Footnotes and references:
In the Brāhma P. and Hari V. we have two families from Kroṣṭri; one which is much the same as that of the text; the other makes short work of a long story, as we shall again notice.
Śānti: Kūrma. Svāha: Matsya. Triśaṅku Liṅga.
Viṣānsu: Agni. Riṣabha: Liṅga. Kuśika: Kūrma. Ruśeku: Bhāgavata.
Or articles the best of their kind; seven animate, and seven inanimate; a wife, a priest, a general, a charioteer, a horse, an elephant, and a body of foot soldiers; or, instead of the last three, an executioner, an encomiast, a reader of the Vedas; and a chariot, an umbrella, a jewel, a sword, a shield, a banner, and a treasure.
The text states this in plain prose, but the Vāyu quotes a verse which makes out but a hundred hundred or 10,000 sons.
The Matsya has the first, third, and fifth of our text, and Prithudharma, Prithukīrtti, and Prithumat. The Kūrma has also six names, but makes as many successions.
Suyajña: Agni, Brāhma, Matsya. Dharma: Bhāgavata.
Uṣat: Brāhma, Hari V.
Śitīkṣu: Agni. Śineyus: Brāhma. Purujit: Bhāgavata. The Vāyu has Maruta and Kambalavarhiṣ, brothers, instead.
Considerable variety prevails here. The Brāhma and Hari V. have Marutta the Rājarṣi (a gross blunder, see p. 352), Kambalavarhiṣ, Śataprasūti, Rukmakavaca: the Agni—Marutta, Kambalavarhiṣ, Rukmeshu: whilst the Bhāgavata makes Rucaka son of Uśanas, and father to the five princes who in the text are the grandsons of Rukmakavaca.
The Bhāgavata has Rukmeshu, Rukman, Jyāmagha, Prithu, and Purujit. The p. 421 Vāyu reads the two last names Parigha and Hari. The Brāhma and Hari V. insert Parajit as the father of the five named as in the text.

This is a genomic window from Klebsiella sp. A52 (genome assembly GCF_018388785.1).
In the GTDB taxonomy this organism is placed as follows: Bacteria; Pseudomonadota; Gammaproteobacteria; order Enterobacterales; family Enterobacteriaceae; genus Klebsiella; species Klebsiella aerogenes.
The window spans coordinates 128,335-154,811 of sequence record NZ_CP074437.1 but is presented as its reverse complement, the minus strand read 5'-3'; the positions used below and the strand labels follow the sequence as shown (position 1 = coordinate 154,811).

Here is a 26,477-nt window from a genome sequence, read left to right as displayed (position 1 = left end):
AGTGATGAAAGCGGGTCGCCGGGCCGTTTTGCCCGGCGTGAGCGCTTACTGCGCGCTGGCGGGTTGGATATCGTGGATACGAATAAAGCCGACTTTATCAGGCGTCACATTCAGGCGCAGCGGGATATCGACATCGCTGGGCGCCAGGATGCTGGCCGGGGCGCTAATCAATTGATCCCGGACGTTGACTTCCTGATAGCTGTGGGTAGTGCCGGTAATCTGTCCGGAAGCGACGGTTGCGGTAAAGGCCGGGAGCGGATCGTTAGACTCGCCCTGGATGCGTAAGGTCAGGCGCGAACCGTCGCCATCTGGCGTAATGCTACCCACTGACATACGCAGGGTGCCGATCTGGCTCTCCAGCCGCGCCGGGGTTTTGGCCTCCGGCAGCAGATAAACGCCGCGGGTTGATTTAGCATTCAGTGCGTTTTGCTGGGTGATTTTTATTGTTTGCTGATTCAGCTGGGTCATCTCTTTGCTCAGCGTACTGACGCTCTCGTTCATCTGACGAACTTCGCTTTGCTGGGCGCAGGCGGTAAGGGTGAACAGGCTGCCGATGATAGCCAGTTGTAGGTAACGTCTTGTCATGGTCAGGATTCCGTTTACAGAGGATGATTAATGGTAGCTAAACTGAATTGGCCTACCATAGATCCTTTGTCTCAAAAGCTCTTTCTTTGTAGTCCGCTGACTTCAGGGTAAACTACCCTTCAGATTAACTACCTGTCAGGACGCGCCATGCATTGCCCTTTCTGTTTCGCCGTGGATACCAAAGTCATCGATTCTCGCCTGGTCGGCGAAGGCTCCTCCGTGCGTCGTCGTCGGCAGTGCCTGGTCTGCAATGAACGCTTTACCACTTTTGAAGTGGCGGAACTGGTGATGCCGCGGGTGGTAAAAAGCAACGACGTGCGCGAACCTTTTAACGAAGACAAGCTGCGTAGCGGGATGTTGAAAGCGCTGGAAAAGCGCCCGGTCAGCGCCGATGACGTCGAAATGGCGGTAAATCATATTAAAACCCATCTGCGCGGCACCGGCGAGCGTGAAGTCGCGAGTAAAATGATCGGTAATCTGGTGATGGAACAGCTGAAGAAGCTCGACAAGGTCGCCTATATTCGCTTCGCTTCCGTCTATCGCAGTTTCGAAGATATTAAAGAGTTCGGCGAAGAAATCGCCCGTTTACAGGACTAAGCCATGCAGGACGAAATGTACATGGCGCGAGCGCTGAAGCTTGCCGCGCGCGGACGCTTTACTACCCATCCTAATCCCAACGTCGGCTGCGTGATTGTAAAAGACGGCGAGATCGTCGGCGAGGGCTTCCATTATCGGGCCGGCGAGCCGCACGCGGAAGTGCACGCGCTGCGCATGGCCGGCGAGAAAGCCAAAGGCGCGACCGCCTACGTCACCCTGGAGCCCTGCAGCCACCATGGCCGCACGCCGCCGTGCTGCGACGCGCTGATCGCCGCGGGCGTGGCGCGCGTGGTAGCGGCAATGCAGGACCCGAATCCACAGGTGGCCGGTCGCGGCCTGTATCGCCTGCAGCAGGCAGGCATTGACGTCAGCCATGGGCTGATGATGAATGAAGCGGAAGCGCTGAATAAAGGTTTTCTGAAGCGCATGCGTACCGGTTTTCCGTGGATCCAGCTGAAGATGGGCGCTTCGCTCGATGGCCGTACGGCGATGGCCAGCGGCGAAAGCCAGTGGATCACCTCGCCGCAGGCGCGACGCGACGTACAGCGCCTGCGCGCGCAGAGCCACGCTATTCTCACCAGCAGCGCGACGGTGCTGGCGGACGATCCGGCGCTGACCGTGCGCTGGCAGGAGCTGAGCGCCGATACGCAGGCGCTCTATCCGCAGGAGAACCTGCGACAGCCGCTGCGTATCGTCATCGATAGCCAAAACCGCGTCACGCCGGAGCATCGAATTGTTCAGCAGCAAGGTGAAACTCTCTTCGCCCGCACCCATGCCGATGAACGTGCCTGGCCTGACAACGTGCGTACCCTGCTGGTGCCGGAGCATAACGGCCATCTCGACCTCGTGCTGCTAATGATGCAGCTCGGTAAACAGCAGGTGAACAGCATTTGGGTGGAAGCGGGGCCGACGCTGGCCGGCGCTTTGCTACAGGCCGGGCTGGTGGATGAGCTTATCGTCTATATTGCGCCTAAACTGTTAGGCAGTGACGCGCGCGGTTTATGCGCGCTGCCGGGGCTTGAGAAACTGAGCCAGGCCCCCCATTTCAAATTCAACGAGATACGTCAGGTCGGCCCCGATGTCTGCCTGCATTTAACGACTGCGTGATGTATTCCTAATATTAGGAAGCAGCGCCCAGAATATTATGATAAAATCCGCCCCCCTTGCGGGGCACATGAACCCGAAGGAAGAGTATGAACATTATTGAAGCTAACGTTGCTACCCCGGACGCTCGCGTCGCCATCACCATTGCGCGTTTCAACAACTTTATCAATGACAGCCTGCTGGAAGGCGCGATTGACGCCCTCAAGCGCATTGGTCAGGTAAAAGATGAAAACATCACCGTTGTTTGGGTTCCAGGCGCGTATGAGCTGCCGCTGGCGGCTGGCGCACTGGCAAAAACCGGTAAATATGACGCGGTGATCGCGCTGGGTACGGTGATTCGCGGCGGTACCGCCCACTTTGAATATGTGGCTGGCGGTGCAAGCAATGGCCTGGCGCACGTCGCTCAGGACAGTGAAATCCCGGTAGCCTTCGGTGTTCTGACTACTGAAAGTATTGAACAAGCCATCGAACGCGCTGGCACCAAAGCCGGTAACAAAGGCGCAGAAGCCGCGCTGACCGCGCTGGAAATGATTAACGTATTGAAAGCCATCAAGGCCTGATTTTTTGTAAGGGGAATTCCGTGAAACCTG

Most of the other authorities mention that the elder of the five brothers, Rukmeshu, succeeded his father in the sovereignty; and that the second, Prithurukman, remained in his brother's service. Pālita and Harita were set over Videha (Liṅga) or Tirhut, and Jyāmagha went forth to settle where he might: according to the Vāyu he conquered Madhyadeśa (the country along the Narmadā), Mekalā, and the Śuktimat mountains. So the Brāhma P. states that he established himself along the Rikṣavat mountain, and dwelt in Śuktimati. He names his son, as we shall see, Vidarbha: the country so called is Berar, and amongst his descendants we have the Chaidyas or princes of Boghelkand, and Chandail, and Dasārha, more correctly perhaps Dasarṇa, Chattisgher; so that this story of Jyāmagha's adventures appears to allude to the first settlement of the Yādava tribes along the Narmadā, more to the south and west than before.
The Bhāgavata has Kuśa; the Matsya, Kauśika: all the authorities agree in specifying three sons.
Vastu: Vāyu. Kriti: Agni.
Āhuti: Vāyu. Iti: Padma. Dyuti: Matsya. Bhriti: Kūrma. This latter is singular in carrying on the line of Romapāda for twelve generations farther.
The Bhāgavata, however, makes the princes of Chedi continuous from Romapāda; as, Babhru, Dhriti, Uśīka, Chedi—the Chaidyas, amongst whom were Damaghoṣa and Śiśupāla.
Dhṛṣṭa: Vāyu. Dhṛṣṭi: Matsya,
Nivritti: Vāyu. Nidhriti: Agni. The Brāhma makes three sons, Avanta, Daśārha, and Balivṛṣahan. In the Liṅga it is said of Dasārha that he was ‘destroyer of the host of copper (faced; European?) foes.’
Nararatha: Brāhma, Hari V.
Driḍharatha: Agni. Devarāta: Liṅga.
Soma: Liṅga. Devanakṣatra: Padma.
There is great variety in the succeeding appellations: p. 423